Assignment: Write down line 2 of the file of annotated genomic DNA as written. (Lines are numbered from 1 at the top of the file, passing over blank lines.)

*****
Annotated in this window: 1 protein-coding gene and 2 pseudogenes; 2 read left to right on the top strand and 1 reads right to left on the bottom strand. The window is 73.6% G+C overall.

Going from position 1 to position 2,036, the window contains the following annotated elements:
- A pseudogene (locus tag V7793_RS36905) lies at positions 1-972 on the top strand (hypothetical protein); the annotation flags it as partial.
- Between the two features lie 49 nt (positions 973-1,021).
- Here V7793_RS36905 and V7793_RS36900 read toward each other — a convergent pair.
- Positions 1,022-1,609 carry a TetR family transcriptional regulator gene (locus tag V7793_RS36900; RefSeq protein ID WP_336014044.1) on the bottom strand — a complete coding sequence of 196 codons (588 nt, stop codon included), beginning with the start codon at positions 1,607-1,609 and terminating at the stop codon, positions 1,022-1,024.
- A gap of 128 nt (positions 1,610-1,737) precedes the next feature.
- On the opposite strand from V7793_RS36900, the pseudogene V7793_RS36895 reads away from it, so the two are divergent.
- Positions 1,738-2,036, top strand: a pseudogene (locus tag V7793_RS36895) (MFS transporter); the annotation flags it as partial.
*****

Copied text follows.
Going from position 1 to position 2,036, the window contains the following annotated elements: